My bike to work became even more enjoyable last week as Swallows and Linnets added to my ‘commuting list’. I hope I can get away with saying the swallows stopped me in my tracks as I peddled up south stack hill…? I was obviously going to make it up before I saw them! That evening on the ride home more swallows were zipping across the road in front of me. I had a big beam on my face – I had missed these guys. The volunteers accomodation at South Stack has a swallow hatch above the garage so a worthwhile place to check out on your way past. I opened the hatch nice and early in anticipation so I hope they come back this year!
Friday saw my last day of work at RSPB South Stack and I was sad to leave behind the magical place. It looks like the chough are on eggs. The pair that are the stars of cctv displayed in Ellin’s Tower and the new visitor centre were both sat on the nest when we first switched on the camera a matter of weeks back now. They had just landed with huge beak-fulls of animal hair (probably from the fields opposite the visitor centre) and it was a lovely sight to be greeted with. Since then they’re visits were sporadic, until about this time last week when ‘Mrs Mousetrap’ began spending increasingly more time tweeking the nest below. It is hoped that she is now sitting on eggs – the exciting news being that we soon be able to watch the nest-cam online, I will broadcast when it is up and running as it truly is a wonderful and special thing to see.
Friday night was home to a quiz organised as my leaving do. I love quizzes. I remember sitting by my father on the river bank while he was fishing and after I had raced the maggots and made snail caravan parks I would annoyingly plead “Ask me questions?! Ask me questons?!”. This abnormality of my mind has not left since this time. Hayley, one of the staff at RSPB South Stack, did me proud with this quiz. I loved it, thanks! Oh, and of course my team won :). Before we quizzed we had chips down by Holyhead harbour where I was twitched!! Two sandwich terns swung by to say hello to the new tern warden at Cemlyn (that’s me!) and then promptly came back with three more of their friends. I hope rare birds feel that privileged when we twitch them! My guess is that they’re not so egotistical, but there you go. It made me smile.
Another highlight of my weekend was watching a sandwich tern off Traeth Bychan, near Moelfre, diving beak-first down in to the sparkling blue sea whilst the mountains of Snowdonia and the Carneddau glistened, snow-capped, in the background. If you can picture this, I was making the noises of someone watching fireworks as I watched it plunge time and again. A magnificently elegant bird! I cannot wait to see more of them at Cemlyn soon.
Sunday and a roadtrip down to Pembrokeshire with my mate Sam. The journey down was beautiful, firstly though the mountains then the lush valleys of mid-Wales with two red kites to boot, the sun setting over the enormous expanse of sea below Aberystwyth and darkness approaching as we neared our destination of St David’s.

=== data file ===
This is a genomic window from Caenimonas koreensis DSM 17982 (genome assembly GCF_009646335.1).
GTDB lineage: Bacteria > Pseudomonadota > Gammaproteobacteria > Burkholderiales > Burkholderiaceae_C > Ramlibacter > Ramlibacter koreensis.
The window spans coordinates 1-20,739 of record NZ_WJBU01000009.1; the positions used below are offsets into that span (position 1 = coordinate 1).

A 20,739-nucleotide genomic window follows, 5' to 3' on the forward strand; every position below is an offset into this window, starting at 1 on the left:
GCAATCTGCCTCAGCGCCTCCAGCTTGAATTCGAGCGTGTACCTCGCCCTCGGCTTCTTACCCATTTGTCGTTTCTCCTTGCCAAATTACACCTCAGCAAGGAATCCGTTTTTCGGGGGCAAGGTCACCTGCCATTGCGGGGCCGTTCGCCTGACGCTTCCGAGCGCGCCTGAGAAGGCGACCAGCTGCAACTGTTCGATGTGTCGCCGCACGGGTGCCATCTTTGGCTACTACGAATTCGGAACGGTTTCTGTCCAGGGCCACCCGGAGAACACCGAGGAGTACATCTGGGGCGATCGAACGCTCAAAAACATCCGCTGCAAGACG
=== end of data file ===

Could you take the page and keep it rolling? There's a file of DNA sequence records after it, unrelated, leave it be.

Monday took me over to Ramsey to visit the lovely RSPB Island Assistant, Nia. Nia did some work up at South Stack last year so we lived together for about a month and I thought I had better pop and say hello! As we rocked up at St Justinians lifeboat station the weather wasn’t looking too good and the slipmaster advised us that the weather might restrict our visit and that we should return to the mainland on the twelve o’clock shuttle. That would give us only two hours on the island and so we decided to risk the four o’clock boat being cancelled – the thought of being stuck on Ramsey wasn’t much of a deterant to be fair. As we bounded across the sound I saw Fulmars gliding around the cliffs. Seeing them from this perspective was a joy as I normally look down upon them from the tall cliffs of South Stack. I met a very interesting lady on the boat, Sarah Beynon from Oxford University, who is looking into the dung beetles that the resident Chough eat. It sounds like she may have some very interesting findings soon to be published and if you watch ‘Coast’ in the not to distant future you will be able to catch Sarah discussing the subject on there. It looks as though her work will reinforce the habitat conservation work already undertaken by organisations such as the RSPB in ‘special areas of conservation’ aimed at chough populations which is, of course, great news. As Sam and I wandered around the island we stumbled across a splendid fellow (pictured below) and wondered if this is one of the species Sarah was recording..? Sam and I had our bellies to the grass watching this guy cross the path in front of us. Stunning in his shimmery blue outfit!Ramsey Island is a very similar habitat to South Stack. As I said to Sam, it’s like South Stack crossed with the Isles of Scilly. The excitement I feel when on Scilly, I felt as I looked back at mainland Wales from Ramsey. Real life is accessible but somewhat detached.
It only took a few hours to quite slowly tour the island and we sat for lunch watching Grey Seals frolicking in the bay below intrigued by the tourist boats circumnavigating the island.
Behind the wardens cottage was an ideal drop-in spot for migrant birds; a fresh water pool surrounded by gorse. Here we sat for some time aquainting ourselves with varuous chiffchaffs and my first blackcap of the year.